WASHINGTON - An Idaho man charged with trying to assassinate President Obama by shooting at the White House practiced with his weapon for six months and may have been upset about the country's marijuana policy, prosecutors said in a newly filed court document.

Oscar Ramiro Ortega-Hernandez is awaiting trial for the 2011 shooting, which did not injure anyone but left more than five bullet marks on the Executive Mansion. Prosecutors filed a 14-page court document Tuesday that adds additional detail about Ortega-Hernandez, who allegedly shot at the White House the night of Nov. 11 while the president and first lady were away.

Ortega-Hernandez, 22, has pleaded not guilty to the attempted-assassination charge and other charges.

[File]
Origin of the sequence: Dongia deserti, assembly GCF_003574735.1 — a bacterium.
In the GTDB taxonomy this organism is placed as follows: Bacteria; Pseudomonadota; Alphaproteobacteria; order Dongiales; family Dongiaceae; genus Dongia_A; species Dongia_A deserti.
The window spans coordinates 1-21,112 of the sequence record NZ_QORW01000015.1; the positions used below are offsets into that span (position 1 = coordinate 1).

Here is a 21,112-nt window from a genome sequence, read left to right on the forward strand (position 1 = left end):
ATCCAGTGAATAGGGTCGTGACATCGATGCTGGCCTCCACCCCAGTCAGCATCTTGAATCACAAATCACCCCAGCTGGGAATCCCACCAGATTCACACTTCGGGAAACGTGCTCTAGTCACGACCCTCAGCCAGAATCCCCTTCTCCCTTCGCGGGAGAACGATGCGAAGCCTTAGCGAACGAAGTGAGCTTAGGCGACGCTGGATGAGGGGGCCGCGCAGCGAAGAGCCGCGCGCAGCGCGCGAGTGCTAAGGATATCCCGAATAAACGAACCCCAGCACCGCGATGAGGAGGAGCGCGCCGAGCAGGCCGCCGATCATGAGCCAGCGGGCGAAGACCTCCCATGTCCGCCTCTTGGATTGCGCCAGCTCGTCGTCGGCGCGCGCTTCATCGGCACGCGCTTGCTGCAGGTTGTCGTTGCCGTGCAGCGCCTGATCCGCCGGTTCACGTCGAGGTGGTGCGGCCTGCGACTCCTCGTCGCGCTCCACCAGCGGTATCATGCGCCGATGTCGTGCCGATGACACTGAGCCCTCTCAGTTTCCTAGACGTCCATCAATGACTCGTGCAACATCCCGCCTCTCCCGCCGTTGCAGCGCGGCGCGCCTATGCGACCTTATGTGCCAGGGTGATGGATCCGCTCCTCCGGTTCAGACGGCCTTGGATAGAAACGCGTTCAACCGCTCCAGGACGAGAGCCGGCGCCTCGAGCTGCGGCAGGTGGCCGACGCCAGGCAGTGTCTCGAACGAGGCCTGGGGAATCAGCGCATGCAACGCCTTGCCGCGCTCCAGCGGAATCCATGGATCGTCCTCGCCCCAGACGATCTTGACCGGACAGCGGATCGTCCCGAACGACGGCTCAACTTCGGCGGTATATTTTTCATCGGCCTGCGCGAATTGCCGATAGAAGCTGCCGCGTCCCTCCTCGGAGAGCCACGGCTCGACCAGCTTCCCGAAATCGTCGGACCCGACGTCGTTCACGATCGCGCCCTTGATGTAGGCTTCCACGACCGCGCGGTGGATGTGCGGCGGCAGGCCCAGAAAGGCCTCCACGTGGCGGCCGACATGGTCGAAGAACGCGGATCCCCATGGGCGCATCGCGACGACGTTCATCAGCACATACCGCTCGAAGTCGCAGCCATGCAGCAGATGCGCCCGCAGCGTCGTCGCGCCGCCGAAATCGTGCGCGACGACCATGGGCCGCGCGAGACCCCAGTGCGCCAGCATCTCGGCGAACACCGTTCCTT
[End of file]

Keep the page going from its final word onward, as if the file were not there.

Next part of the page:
In the document, prosecutors said Ortega-Hernandez "expressed anger towards the government regarding the continued criminalization of marijuana," which they said he acknowledged smoking and claimed makes people more intelligent.

Prosecutors said they would offer evidence to show that Ortega-Hernandez's motive in shooting at the White House "was to punish and kill the president, who he believed was the head of a government that was oppressing its citizens in various ways, such as by continuing to criminalize the use of marijuana."

Ortega-Hernandez, who was arrested near Indiana, Pa., several days after the shooting, told investigators his car was stolen from him at gunpoint the same day as the shooting.